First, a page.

Tens of thousands of airline passengers across Northern Europe face travel chaos today after a mushroom cloud of volcanic debris from Iceland heads towards the Continent.
The UK has been particularly badly disrupted as the huge ash cloud moves across a major flight path, causing gridlock for the thousand of families returning from their Easter holidays.
The ash cloud has been created by Eyjafjallajokull volcano, near Reykjavik, which erupted on Tuesday following several weeks of heightened activity.
UK airspace has been closed since midday and all flights to and from Scotland cancelled due to server visibility problems.
British Airways has cancelled all domestic flights today, and is offering its passengers alternative travel dates or refunds. Ryanair’s schedules have also been severely disrupted.
Heathrow and Gatwick airports have grounded more than 250 flights, whilst Edinburgh, Glasgow, Aberdeen, Newcastle and Belfast have been closed their runways.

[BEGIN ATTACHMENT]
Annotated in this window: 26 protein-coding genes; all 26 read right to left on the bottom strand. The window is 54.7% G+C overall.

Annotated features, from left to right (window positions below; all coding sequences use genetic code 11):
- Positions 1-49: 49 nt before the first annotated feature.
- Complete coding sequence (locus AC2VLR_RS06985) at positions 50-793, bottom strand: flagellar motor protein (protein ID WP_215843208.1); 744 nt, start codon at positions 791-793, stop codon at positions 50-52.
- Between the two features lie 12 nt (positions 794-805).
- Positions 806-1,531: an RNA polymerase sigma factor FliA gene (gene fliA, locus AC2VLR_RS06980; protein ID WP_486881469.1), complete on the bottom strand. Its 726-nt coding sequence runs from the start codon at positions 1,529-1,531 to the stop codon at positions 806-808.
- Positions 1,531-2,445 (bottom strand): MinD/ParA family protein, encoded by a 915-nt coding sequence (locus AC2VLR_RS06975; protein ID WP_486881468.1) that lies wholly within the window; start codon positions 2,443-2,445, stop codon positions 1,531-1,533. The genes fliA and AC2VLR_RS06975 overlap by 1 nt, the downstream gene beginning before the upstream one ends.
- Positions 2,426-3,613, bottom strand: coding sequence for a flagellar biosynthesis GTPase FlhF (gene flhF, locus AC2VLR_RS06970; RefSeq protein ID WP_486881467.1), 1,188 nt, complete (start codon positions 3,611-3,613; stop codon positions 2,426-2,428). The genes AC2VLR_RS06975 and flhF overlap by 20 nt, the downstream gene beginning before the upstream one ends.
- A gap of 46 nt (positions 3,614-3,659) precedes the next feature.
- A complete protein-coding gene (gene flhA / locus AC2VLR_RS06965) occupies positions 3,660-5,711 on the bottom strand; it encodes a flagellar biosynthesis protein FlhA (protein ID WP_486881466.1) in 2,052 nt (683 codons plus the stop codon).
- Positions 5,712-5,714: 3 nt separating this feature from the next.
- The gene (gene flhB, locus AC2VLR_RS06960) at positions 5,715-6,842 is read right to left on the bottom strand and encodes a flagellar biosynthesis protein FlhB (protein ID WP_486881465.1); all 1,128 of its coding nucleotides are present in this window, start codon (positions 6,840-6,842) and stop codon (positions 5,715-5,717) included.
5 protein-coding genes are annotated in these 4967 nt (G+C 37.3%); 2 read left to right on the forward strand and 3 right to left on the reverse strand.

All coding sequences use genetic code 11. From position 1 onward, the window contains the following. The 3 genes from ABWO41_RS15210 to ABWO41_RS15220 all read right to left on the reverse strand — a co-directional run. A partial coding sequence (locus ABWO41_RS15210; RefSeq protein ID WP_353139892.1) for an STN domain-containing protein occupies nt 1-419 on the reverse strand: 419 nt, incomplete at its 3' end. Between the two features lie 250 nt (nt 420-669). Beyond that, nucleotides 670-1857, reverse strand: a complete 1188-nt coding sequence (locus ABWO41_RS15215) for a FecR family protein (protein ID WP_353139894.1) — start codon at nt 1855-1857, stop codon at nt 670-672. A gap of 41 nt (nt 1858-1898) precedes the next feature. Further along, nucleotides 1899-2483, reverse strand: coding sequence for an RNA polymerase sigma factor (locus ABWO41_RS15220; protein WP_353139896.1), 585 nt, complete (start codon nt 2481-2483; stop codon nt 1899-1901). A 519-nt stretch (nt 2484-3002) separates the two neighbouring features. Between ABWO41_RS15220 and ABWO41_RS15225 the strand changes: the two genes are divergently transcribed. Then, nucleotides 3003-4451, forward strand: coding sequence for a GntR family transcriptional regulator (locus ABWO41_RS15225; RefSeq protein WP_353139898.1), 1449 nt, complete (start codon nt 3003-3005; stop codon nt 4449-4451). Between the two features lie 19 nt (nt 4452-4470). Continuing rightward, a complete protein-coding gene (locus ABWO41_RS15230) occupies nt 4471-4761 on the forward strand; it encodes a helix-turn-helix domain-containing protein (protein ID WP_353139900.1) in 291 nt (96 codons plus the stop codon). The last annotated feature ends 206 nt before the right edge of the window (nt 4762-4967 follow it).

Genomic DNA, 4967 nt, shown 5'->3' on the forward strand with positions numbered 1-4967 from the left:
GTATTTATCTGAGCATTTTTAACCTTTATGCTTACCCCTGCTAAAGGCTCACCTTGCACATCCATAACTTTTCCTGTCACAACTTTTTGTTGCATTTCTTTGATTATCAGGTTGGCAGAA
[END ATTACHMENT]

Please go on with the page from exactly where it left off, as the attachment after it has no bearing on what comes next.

All airports are urging travellers to check with their relevant airlines to see whether flights have been affected.
“Following advice from the Met Office, the National Air Traffic Service (NATS) has introduced restrictions to UK airspace this morning as a result of volcanic ash drifting across the United Kingdom from Iceland,” a spokeswoman for Stansted Airport said.
“These measures currently affect Aberdeen, Edinburgh and Glasgow airports which are closed but may also affect other parts of the UK later today,” she said.
The Volcanic Ash Advisory Centre has issued a forecast that the ash cloud from the volcanic eruption in Iceland will track over Europe tonight.
The ash cloud is expected to spread into continental Europe overnight, and could take several days to clear.
Extreme caution in the aftermath of a volcanic eruption is paramount. Not only does the ash severely hamper visibility, it can also cause engines to malfunction. In 1982 a BA 747 lost power on all four engines after flying through a volcanic ash cloud.
Real time updates of how flights are being affected at www.radarvirtuel.com